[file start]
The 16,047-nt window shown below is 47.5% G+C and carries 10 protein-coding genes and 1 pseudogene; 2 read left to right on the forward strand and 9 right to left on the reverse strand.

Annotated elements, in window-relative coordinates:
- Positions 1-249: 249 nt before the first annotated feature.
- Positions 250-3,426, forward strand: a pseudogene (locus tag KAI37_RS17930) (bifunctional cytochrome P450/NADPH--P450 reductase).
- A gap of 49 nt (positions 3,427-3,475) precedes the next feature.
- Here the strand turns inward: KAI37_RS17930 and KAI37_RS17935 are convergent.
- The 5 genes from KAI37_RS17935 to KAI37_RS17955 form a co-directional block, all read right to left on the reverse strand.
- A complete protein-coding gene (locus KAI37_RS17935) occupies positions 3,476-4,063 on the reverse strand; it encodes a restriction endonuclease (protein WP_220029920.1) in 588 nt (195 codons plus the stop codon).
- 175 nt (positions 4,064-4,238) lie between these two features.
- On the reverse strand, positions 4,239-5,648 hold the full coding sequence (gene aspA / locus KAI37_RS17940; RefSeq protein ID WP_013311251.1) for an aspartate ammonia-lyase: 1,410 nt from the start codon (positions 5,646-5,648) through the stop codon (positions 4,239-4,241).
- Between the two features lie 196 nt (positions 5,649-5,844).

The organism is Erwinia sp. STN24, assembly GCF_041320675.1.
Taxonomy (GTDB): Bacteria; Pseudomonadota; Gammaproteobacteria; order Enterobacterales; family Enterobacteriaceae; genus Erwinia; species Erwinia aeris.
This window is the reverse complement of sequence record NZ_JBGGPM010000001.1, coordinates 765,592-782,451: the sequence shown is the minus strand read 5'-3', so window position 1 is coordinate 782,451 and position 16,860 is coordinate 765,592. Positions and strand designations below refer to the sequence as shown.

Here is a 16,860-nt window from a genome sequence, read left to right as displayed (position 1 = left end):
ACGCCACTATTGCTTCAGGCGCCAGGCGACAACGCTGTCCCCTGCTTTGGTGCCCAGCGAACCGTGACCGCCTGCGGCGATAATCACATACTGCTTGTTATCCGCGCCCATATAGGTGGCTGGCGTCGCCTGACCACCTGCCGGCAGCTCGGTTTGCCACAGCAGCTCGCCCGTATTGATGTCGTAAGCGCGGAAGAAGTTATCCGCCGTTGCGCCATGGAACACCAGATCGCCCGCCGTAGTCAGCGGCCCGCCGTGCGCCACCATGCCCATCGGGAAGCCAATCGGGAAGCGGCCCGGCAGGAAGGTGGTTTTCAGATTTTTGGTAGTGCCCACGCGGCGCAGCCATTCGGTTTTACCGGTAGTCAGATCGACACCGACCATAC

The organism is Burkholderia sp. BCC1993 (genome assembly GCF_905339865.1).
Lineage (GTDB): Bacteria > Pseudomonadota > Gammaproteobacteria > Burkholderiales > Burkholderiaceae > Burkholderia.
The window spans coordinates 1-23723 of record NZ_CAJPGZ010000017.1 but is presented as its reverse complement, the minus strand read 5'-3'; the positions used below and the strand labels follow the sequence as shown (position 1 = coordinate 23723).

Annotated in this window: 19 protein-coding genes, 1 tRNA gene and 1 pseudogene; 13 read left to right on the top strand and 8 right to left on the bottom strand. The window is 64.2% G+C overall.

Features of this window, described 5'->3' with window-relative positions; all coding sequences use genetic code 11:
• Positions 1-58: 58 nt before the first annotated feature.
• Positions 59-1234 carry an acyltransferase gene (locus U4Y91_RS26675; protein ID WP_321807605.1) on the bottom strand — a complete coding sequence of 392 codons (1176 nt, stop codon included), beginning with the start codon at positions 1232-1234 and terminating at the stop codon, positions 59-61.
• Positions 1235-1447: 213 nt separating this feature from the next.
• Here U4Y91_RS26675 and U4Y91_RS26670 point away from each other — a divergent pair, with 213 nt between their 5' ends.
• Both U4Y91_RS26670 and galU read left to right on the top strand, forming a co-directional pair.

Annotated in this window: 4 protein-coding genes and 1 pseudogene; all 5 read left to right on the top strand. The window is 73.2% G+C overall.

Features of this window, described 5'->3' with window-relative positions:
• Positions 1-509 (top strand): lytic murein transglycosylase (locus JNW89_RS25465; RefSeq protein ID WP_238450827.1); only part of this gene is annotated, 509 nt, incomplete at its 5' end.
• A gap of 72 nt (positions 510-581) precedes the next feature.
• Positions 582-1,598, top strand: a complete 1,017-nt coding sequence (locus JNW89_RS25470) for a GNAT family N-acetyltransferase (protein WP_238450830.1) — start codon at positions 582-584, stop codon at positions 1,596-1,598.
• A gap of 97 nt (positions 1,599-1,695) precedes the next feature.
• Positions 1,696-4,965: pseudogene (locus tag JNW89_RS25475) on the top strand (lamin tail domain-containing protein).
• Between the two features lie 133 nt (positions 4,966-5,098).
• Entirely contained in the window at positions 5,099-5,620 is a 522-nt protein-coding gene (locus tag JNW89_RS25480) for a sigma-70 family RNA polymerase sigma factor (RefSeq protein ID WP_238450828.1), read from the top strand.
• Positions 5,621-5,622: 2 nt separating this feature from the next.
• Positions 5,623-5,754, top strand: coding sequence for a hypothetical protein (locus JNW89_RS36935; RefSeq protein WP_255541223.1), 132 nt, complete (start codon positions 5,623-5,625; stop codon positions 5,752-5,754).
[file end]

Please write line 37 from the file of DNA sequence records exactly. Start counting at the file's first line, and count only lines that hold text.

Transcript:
• Positions 5,623-5,754, top strand: coding sequence for a hypothetical protein (locus JNW89_RS36935; RefSeq protein WP_255541223.1), 132 nt, complete (start codon positions 5,623-5,625; stop codon positions 5,752-5,754).